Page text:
* Rand extends losses against dollar on news of recall
* Investors see Gordhan as symbol of stability
* Analysts say cabinet reshuffle likely (Adds rand slides further, ANC ally, analysts)
By Mfuneko Toyana
PRETORIA, March 28 (Reuters) - Finance Minister Pravin Gordhan was set to return to South Africa early on Tuesday after he was ordered home by the president, a move that rattled markets amid media reports that he might be sacked.
The rand tumbled more than 2.7 percent against the dollar, extending Monday's losses, after Talk Radio 702 said Gordhan's dismissal had been discussed at talks between President Jacob Zuma and the South African Communist Party (SACP), allies of the ruling ANC.
Zuma's sudden recall of Gordhan from an investor roadshow in Britain and the United States triggered speculation that a long-running power struggle between the two men was coming to a head.
Gordhan was due to return hours before a court hearing over the closure of accounts belonging to friends of the president, the Gupta brothers, a case that has been a particular bone of contention between Zuma and his finance minister.
The General Secretary of the SACP, Blade Nzimande, told Talk Radio 702 that Gordhan's future had been discussed at a meeting with Zuma. Another source at the meeting told the station Gordhan's removal had been discussed, an alarming prospect for investors who see Gordhan as a centre of stability.
Political analyst Prince Mashele said Gordhan's summoning so close to the court hearing pointed to a possible link to the Gupta case.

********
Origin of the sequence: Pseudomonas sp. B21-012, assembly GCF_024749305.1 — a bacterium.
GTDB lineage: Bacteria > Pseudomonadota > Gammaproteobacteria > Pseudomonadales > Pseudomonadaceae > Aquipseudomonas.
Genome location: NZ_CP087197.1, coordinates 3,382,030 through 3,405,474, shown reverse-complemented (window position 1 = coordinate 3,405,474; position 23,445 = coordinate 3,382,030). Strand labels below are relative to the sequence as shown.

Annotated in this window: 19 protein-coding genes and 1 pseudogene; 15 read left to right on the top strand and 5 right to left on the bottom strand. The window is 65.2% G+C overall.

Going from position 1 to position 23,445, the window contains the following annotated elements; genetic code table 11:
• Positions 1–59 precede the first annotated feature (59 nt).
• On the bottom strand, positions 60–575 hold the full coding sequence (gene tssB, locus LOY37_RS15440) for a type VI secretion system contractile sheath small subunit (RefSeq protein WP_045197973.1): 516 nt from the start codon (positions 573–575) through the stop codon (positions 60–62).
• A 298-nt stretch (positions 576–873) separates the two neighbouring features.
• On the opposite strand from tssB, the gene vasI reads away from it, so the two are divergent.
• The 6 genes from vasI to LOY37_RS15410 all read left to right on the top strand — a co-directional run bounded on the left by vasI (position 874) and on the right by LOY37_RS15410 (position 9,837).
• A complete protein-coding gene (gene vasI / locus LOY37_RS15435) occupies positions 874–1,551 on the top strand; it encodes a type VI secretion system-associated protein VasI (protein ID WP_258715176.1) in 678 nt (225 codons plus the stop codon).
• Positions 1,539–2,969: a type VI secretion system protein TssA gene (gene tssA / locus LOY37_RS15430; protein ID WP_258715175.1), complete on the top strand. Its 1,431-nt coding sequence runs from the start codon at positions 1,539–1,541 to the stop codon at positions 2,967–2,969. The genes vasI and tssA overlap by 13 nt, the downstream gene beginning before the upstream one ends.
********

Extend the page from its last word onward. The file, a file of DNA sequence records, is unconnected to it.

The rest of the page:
"The market will be eyeing the Gupta court case today," Rand Merchant Bank analyst Gordon Kerr said. "While the ruling is important, it is the details being released in the court proceedings that will keep most people on their toes."
Zuma has come under mounting political pressure since South Africa's anti-graft watchdog called last year for a judge to investigate allegations of influence peddling in his government, in particular allegations that brothers Ajay, Atul and Rajesh Gupta wielded undue influence over the president.
Zuma has said the Guptas are his friends, but denies there is anything improper about the relationship and the brothers have denied any wrong-doing.
Gordhan has said the brothers have repeatedly asked him to intervene to have their accounts reopened.
In December, Gordhan asked the High Court to rule he was not allowed to interfere with decisions by South Africa's major banks to close business accounts of the brothers' Oakbay Investments.
The finance minister has accused the Gupta brothers of waging an "organised campaign" against him and Treasury, while the trio have themselves accused Gordhan of conducting a vendetta against them and trying to damage their business.
The state attorney confirmed Zuma would be represented in the case as an interested party.
$1 = 12.7595 rand Additional reporting by TJ Strydom and Olivia Kumwenda-Mtambo; Writing by James Macharia; Editing by Andrew Heavens